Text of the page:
Multicenter study of the impact of community-onset Clostridium difficile infection on surveillance for C. difficile infection

Erik R Dubberke, Anne M Butler, Bala Hota, Yosef M Khan, Julie E Mangino, Jeanmarie Mayer, Kyle J Popovich, Kurt B Stevenson, Deborah S Yokoe, L Clifford McDonald, John Jernigan, Victoria J Fraser
Infection Control and Hospital Epidemiology 2009, 30 (6): 518-25

OBJECTIVE: To evaluate the impact of cases of community-onset, healthcare facility (HCF)-associated Clostridium difficile infection (CDI) on the incidence and outbreak detection of CDI.

DESIGN: A retrospective multicenter cohort study.

SETTING: Five university-affiliated, acute care HCFs in the United States.

METHODS: We collected data (including results of C. difficile toxin assays of stool samples) on all of the adult patients admitted to the 5 hospitals during the period from July 1, 2000, through June 30, 2006. CDI cases were classified as HCF-onset if they were diagnosed more than 48 hours after admission or as community-onset, HCF-associated if they were diagnosed within 48 hours after admission and if the patient had recently been discharged from the HCF. Four surveillance definitions were compared: cases of HCF-onset CDI only (hereafter referred to as HCF-onset CDI) and cases of HCF-onset and community-onset, HCF-associated CDI diagnosed within 30, 60, and 90 days after the last discharge from the study hospital (hereafter referred to as 30-day, 60-day, and 90-day CDI, respectively). Monthly CDI rates were compared. Control charts were used to identify potential CDI outbreaks.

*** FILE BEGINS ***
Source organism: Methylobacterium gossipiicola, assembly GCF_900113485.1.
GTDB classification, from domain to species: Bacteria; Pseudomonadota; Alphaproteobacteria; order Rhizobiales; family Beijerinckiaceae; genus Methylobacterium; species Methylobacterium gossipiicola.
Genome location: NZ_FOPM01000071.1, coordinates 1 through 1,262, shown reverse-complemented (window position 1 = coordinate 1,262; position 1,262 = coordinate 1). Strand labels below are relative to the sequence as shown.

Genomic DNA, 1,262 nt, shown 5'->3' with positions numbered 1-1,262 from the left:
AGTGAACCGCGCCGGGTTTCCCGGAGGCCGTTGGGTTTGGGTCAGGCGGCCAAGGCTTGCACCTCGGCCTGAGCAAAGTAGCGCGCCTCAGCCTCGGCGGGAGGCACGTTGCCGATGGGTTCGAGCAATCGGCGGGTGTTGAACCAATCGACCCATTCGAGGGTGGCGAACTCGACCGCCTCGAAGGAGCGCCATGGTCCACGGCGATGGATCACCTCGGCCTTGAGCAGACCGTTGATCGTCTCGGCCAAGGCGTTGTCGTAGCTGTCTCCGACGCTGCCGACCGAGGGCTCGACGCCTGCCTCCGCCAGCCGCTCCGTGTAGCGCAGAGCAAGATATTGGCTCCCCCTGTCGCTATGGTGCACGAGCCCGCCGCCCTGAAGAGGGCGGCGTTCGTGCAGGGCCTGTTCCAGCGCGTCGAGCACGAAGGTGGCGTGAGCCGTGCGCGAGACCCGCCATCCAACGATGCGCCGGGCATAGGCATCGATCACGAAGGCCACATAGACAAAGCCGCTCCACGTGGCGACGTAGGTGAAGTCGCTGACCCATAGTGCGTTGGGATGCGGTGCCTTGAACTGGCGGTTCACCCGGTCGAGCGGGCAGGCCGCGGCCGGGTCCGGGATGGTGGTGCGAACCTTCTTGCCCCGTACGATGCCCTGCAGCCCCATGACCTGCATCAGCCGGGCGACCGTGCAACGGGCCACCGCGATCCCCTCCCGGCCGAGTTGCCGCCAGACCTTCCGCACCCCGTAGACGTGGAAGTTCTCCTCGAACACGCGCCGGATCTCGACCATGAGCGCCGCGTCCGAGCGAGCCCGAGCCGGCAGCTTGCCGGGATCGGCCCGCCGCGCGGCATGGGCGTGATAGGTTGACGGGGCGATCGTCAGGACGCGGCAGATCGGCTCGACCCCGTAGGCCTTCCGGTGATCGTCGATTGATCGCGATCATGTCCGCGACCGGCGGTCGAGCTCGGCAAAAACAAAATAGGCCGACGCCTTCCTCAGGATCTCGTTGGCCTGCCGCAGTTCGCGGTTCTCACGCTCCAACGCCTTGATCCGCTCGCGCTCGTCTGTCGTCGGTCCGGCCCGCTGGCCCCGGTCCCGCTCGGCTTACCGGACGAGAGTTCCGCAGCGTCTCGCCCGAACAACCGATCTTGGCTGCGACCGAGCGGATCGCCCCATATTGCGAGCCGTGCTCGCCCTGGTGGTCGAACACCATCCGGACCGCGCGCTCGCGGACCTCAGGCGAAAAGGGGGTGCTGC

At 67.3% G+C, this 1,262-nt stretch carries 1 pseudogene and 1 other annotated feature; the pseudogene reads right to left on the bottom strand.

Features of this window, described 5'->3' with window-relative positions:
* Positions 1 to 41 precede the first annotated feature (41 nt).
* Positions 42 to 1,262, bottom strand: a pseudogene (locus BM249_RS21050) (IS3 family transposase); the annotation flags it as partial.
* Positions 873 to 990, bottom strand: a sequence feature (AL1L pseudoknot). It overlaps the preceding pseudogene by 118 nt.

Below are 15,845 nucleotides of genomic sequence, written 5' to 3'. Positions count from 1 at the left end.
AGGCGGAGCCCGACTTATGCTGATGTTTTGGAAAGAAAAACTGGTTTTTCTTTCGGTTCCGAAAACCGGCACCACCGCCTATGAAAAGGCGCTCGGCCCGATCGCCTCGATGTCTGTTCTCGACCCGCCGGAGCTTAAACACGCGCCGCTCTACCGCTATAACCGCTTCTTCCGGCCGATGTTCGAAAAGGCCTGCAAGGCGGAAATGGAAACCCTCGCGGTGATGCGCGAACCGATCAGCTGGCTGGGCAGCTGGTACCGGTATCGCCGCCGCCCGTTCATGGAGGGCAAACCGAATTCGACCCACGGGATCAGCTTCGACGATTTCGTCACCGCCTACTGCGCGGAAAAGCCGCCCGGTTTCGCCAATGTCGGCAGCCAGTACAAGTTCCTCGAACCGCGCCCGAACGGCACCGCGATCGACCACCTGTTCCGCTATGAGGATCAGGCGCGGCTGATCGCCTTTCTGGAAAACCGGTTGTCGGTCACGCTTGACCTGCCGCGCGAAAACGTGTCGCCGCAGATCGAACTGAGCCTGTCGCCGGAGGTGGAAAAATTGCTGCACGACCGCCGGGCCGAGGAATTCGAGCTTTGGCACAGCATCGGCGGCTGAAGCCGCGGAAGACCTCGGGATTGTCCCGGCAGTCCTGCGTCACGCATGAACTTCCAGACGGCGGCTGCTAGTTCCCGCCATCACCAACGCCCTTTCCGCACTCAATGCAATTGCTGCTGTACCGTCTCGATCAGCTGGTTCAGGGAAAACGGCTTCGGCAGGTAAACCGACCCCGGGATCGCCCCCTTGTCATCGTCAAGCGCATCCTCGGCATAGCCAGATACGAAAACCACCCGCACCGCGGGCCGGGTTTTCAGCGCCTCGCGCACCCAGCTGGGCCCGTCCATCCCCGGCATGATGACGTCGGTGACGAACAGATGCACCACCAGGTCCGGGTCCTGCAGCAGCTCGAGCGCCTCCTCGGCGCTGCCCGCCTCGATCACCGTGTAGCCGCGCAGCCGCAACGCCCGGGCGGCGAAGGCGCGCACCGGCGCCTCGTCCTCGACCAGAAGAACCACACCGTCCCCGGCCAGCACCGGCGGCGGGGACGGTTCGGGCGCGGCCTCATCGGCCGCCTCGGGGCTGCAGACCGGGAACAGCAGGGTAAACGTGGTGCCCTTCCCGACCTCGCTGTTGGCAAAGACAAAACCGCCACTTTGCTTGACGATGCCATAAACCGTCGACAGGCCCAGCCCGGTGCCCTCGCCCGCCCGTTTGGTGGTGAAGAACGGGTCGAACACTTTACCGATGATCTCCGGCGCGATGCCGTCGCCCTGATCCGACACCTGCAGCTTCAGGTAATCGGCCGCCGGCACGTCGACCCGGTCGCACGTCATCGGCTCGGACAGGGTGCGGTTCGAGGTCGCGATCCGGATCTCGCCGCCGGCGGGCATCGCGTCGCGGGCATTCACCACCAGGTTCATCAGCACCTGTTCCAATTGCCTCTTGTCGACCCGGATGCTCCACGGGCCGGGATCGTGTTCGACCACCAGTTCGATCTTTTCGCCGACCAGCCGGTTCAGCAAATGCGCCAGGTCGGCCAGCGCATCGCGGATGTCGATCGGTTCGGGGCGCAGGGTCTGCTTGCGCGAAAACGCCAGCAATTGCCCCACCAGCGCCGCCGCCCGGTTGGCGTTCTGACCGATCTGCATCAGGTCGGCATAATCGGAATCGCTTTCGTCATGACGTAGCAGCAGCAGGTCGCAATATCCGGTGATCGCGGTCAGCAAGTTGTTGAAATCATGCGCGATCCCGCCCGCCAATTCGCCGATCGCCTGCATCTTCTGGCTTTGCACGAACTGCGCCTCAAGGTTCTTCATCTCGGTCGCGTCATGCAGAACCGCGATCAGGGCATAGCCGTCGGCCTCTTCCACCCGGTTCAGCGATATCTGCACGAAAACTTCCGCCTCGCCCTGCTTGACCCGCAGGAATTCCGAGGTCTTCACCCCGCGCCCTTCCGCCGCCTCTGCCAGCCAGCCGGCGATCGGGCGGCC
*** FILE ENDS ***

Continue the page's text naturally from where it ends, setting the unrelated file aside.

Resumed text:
RESULTS: The rate of 30-day CDI was significantly higher than the rate of HCF-onset CDI at 2 HCFs (P < .01). The rates of 30-day CDI were not statistically significantly different from the rates of 60-day or 90-day CDI at any HCF. The correlations between each HCF's monthly rates of HCF-onset CDI and 30-day CDI were almost perfect (rho range, 0.94-0.99; P < .001). Overall, 12 time points had a CDI rate that was more than 3 standard deviations above the mean, including 11 time points identified using the definition for HCF-onset CDI and 9 time points identified using the definition for 30-day CDI, with discordant results at 4 time points ((kappa = 0.794; P < .001).

CONCLUSIONS: Tracking cases of both community-onset and HCF-onset, HCF-associated CDI captures significantly more CDI cases, but surveillance of HCF-onset, HCF-associated CDI alone is sufficient to detect an outbreak.

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